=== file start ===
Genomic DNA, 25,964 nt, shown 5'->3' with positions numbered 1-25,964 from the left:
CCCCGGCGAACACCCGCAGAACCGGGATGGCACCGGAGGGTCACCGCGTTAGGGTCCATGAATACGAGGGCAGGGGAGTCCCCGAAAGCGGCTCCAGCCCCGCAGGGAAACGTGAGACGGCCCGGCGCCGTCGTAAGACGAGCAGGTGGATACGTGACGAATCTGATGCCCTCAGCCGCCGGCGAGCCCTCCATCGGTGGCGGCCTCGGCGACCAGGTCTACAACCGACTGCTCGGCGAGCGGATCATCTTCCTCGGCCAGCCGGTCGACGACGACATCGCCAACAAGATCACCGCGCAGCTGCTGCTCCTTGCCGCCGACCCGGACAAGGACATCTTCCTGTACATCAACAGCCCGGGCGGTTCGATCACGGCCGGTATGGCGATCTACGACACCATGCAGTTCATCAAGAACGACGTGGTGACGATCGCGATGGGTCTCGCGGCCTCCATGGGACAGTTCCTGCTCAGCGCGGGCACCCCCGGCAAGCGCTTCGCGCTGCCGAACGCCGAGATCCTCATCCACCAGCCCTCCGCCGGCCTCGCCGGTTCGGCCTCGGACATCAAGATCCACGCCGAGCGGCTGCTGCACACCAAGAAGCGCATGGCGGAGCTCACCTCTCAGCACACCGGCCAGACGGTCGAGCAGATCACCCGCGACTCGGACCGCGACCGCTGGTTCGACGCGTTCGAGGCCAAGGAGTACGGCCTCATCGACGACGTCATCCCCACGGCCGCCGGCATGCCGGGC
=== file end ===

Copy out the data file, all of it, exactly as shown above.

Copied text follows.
Genomic DNA, 25,964 nt, shown 5'->3' with positions numbered 1-25,964 from the left:
CCCCGGCGAACACCCGCAGAACCGGGATGGCACCGGAGGGTCACCGCGTTAGGGTCCATGAATACGAGGGCAGGGGAGTCCCCGAAAGCGGCTCCAGCCCCGCAGGGAAACGTGAGACGGCCCGGCGCCGTCGTAAGACGAGCAGGTGGATACGTGACGAATCTGATGCCCTCAGCCGCCGGCGAGCCCTCCATCGGTGGCGGCCTCGGCGACCAGGTCTACAACCGACTGCTCGGCGAGCGGATCATCTTCCTCGGCCAGCCGGTCGACGACGACATCGCCAACAAGATCACCGCGCAGCTGCTGCTCCTTGCCGCCGACCCGGACAAGGACATCTTCCTGTACATCAACAGCCCGGGCGGTTCGATCACGGCCGGTATGGCGATCTACGACACCATGCAGTTCATCAAGAACGACGTGGTGACGATCGCGATGGGTCTCGCGGCCTCCATGGGACAGTTCCTGCTCAGCGCGGGCACCCCCGGCAAGCGCTTCGCGCTGCCGAACGCCGAGATCCTCATCCACCAGCCCTCCGCCGGCCTCGCCGGTTCGGCCTCGGACATCAAGATCCACGCCGAGCGGCTGCTGCACACCAAGAAGCGCATGGCGGAGCTCACCTCTCAGCACACCGGCCAGACGGTCGAGCAGATCACCCGCGACTCGGACCGCGACCGCTGGTTCGACGCGTTCGAGGCCAAGGAGTACGGCCTCATCGACGACGTCATCCCCACGGCCGCCGGCATGCCGGGC